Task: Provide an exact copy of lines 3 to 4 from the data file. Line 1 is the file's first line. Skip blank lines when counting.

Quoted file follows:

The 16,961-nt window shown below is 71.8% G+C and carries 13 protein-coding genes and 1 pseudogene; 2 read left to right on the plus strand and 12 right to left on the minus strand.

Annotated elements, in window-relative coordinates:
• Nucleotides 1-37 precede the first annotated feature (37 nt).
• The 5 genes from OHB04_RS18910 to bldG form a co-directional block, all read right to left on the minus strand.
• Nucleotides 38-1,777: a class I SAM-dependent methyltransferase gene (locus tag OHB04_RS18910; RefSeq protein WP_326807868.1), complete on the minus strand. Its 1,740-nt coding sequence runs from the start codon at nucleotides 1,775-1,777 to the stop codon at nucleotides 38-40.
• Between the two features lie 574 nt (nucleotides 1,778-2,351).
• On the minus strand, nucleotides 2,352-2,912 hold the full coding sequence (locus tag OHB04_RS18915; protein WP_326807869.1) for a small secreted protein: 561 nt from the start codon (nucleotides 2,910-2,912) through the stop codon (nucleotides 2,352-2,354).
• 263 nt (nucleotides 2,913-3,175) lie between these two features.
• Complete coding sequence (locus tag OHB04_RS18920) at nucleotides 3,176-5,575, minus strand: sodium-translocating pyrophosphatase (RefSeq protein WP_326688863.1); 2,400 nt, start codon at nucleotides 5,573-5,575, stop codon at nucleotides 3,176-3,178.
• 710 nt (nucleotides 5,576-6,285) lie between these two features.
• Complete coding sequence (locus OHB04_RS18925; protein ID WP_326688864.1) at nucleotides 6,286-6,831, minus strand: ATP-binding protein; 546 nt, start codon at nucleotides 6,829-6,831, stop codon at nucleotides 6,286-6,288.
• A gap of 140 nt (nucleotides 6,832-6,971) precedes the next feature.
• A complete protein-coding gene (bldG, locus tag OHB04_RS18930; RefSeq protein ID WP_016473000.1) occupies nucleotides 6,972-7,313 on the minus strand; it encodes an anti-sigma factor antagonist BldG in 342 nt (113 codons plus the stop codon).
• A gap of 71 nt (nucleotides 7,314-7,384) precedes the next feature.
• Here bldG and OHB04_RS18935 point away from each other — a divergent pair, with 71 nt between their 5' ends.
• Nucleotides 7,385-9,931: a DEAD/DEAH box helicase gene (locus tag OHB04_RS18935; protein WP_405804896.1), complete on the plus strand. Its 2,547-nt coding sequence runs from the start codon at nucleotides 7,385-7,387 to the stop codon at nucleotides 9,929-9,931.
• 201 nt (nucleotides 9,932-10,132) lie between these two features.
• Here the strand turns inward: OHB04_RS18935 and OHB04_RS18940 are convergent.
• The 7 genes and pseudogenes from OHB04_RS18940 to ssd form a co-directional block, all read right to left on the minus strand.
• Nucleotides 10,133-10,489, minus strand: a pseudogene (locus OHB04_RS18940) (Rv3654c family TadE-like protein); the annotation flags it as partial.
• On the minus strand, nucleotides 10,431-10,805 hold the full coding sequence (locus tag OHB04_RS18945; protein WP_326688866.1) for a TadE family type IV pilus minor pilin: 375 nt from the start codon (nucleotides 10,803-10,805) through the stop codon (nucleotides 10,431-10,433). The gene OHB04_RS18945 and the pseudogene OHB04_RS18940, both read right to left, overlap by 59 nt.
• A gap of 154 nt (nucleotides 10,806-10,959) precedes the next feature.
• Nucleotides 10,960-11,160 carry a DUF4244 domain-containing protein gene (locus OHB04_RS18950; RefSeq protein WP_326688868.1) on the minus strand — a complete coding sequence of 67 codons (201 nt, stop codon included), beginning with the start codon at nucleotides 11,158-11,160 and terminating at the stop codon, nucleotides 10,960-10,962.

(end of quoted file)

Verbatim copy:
• Nucleotides 1-37 precede the first annotated feature (37 nt).
• The 5 genes from OHB04_RS18910 to bldG form a co-directional block, all read right to left on the minus strand.